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Her dedication and expertise helps area youngsters excel in athletics
(Bethlehem, Pennsylvania)— This summer, there are a lot of happy campers clustered around Mary Beth Spirk, women's basketball coach and assistant director of athletics at Moravian College. And not just the girls in Moravian's basketball camps for teenage players in June and July, but a couple of hundred youngsters, ages 3 to 16, at the Bethlehem YMCA, where Spirk is putting in 400 hours -- yes, that's 400 hours -- of service as sports camp director.
All this makes for a breathless couple of months for Spirk, who's accustomed to down time in the summer. Normally, summer is when she takes a break from the daytime classes, afternoon practices, and evening games of the academic year. But not this year.
Spirk is finishing a master's degree in sports administration through the U.S. Sports Academy in Daphne, near Mobile, Alabama. She's done all the coursework on-line and will take her comprehensive exams in July. But before she qualifies, she must put in 400 hours of what the curriculum calls "mentorship": hands-on work in the field.
"I had a lot of options," says Spirk, who has been an instructor at Moravian since 1987. "I could have gone to New York and worked with the New York Liberty [women's basketball team]. But I'd been teaching racquetball at the Y through Moravian, and I thought: ‘Why don't I just do it here? I already know everybody.' "
Randy Ballangee, executive director of the Bethlehem Y, knew a good thing when he heard it. "It's been really good for us," he said. "We're having fun."
"They were ecstatic!" Spirk says of the Y's response to the idea of a college-level coach leading a summer sports staff that's largely composed of high school and college students.
For Spirk, whose first job after graduation from Dickinson College was at Wiley House, a forerunner of KidsPeace, in Schnecksville, it was a return to an age group she enjoys.
"With little kids, you have different goals," she says. "You try to keep them occupied, you get them to play with each other, to channel all that energy, to listen. You want everyone to leave with a smile on their face. And you want them to achieve some kind of success in every session, whether it's learning to run in a zig-zag or play with a buddy or just meet someone new."
In the first two weeks of the Y's summer program, she worked with 30 children at its main facility in Bethlehem and another 30 at the Fountain Hill branch. Ballangee said the camps draw an average of 25 kids, starting with preschoolers, in areas such as youth sports (for younger children), soccer, and basketball.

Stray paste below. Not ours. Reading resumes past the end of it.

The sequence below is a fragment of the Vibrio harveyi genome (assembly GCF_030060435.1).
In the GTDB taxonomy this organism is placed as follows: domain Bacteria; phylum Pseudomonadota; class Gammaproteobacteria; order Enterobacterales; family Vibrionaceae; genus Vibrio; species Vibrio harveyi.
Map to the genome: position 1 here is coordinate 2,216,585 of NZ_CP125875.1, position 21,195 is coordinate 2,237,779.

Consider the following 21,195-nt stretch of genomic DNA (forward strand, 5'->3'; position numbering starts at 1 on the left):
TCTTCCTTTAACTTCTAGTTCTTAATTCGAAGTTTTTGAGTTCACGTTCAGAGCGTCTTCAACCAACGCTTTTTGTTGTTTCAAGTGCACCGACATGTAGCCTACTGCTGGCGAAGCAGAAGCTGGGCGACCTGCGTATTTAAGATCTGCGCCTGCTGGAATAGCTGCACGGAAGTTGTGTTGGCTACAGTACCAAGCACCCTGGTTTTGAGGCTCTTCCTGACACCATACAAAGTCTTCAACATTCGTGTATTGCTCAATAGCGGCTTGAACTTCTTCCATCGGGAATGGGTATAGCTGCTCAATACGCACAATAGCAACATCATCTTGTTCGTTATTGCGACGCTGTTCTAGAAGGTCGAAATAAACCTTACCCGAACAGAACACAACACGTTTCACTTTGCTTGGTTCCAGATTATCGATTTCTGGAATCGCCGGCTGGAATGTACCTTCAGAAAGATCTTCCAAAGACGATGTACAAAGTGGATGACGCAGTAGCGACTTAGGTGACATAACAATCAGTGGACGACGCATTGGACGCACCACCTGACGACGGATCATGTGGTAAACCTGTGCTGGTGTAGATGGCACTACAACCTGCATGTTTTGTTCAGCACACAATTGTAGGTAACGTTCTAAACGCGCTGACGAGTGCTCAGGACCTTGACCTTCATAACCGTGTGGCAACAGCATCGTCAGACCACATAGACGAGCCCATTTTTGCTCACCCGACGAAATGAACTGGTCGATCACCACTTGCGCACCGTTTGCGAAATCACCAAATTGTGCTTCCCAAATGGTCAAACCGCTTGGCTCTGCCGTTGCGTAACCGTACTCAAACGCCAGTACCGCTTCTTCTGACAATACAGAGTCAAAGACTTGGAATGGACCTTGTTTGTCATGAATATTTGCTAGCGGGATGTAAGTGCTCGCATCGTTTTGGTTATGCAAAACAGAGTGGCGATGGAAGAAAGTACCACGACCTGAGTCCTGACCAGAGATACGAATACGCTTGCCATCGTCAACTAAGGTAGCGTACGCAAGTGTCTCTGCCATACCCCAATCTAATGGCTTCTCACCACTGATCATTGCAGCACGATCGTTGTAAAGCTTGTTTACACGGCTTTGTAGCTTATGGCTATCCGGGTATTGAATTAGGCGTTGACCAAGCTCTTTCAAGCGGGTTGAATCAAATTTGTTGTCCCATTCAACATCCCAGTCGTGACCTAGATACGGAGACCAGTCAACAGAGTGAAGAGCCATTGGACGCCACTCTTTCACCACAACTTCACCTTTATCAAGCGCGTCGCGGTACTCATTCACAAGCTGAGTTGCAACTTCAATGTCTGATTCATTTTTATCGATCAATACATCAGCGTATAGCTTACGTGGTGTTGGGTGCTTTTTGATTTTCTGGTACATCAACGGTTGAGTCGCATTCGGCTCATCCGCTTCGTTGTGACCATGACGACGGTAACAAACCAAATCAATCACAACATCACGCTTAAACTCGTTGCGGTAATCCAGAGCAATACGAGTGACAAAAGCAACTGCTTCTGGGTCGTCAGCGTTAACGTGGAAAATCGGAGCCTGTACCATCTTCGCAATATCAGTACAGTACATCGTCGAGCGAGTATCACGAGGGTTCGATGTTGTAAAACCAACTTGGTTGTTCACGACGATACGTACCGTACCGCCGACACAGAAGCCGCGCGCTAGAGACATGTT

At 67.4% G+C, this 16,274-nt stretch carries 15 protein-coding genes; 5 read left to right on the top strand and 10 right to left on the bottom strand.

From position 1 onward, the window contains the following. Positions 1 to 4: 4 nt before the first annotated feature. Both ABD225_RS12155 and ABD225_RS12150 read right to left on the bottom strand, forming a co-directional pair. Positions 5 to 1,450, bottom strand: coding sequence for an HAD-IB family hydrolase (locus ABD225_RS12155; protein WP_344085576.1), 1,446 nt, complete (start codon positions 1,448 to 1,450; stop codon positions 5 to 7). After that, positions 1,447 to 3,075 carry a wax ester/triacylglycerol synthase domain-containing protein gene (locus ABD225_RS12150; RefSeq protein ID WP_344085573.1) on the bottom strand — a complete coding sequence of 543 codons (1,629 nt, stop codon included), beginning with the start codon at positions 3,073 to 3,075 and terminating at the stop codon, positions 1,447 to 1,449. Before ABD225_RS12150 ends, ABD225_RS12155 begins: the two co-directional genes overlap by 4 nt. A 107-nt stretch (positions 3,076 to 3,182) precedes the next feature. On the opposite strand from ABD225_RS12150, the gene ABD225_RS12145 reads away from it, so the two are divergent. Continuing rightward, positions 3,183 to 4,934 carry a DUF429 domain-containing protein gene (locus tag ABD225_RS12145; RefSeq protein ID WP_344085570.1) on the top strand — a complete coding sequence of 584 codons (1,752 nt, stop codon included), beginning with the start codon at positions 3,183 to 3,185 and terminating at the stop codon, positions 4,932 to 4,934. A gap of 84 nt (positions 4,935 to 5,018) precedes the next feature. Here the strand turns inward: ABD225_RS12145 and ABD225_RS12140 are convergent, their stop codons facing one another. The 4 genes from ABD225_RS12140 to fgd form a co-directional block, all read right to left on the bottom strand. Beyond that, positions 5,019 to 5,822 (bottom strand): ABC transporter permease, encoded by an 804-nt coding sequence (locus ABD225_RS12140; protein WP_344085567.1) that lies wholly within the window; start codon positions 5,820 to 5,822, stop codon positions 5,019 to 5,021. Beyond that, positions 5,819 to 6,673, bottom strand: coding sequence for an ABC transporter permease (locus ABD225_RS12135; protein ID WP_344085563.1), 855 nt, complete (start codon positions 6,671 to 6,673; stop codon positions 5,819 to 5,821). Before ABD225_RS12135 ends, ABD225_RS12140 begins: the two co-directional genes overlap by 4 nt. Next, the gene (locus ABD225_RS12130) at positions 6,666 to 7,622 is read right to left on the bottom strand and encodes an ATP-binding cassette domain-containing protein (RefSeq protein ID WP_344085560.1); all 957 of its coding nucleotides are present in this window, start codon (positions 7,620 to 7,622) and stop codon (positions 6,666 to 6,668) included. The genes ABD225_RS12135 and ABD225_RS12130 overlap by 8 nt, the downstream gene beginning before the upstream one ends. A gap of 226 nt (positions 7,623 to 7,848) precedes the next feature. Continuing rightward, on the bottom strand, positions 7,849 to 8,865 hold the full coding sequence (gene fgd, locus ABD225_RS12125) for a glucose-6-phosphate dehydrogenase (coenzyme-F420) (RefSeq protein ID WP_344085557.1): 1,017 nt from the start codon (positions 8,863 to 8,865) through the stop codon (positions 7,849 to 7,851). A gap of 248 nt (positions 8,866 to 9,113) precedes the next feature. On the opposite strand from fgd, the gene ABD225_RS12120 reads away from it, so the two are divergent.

In addition to the day camps, she is leading clinics at the Y in basketball and racquetball. She also is teaching cardio-pulmonary resuscitation (CPR) to the Y staff. "They were talking about the need for someone certified in CPR at a staff meeting," she says. "And I didn't know whether I should tell them, but finally I said"—and here her voice gets very tiny and timid—" ‘Um, I'm certified in CPR.' "
That was enough to get her some more service hours toward her degree.
The U.S. Sports Academy, which offers the graduate program requiring such a heavy commitment to field work, is a non-profit agency founded 30 years ago, just after the United States was trounced in the 1972 Summer Olympics in Munich. The USSA web site explains the "inferior performance" as the result of poor administration, lack of medical support, and unscientific coaching and training, all of which the academy was formed to address.
Spirk says its on-line or distance learning program is perfect for coaches, whose lives are bounded by sports seasons and summer camps. But because there are no classes to attend, the program is thick with papers. Spirk found the research a challenge and the writing time-consuming. "I came to basketball practice one day," she says, "and I said to the team: ‘OK, I'm not in a good mood. I have two 25-page papers to write and I procrastinated, and now I've got to finish them.' " But she found "no sympathy there." "Coach, you've got to learn to budget your time," scolded the players, just as Spirk scolded them when they complained of being overloaded with class assignments and term papers.
Now her schedule looks more like theirs. By the time the summer is over, her camps will have seen a couple of hundred children. This is in addition to the basketball camps at Moravian and such administrative holdovers as the search committee for a men's lacrosse coach at the College. On a typical day, she may find herself at the Y from 8:00 a.m. to noon, running to Moravian for a committee meeting on her lunch hour and going back to the Y from 2:00 to 6:00 p.m. "Right now I'm excited, and my energy's high," she says with a grin. "Check in with me at the end of August, when my camps are over and my comps are done."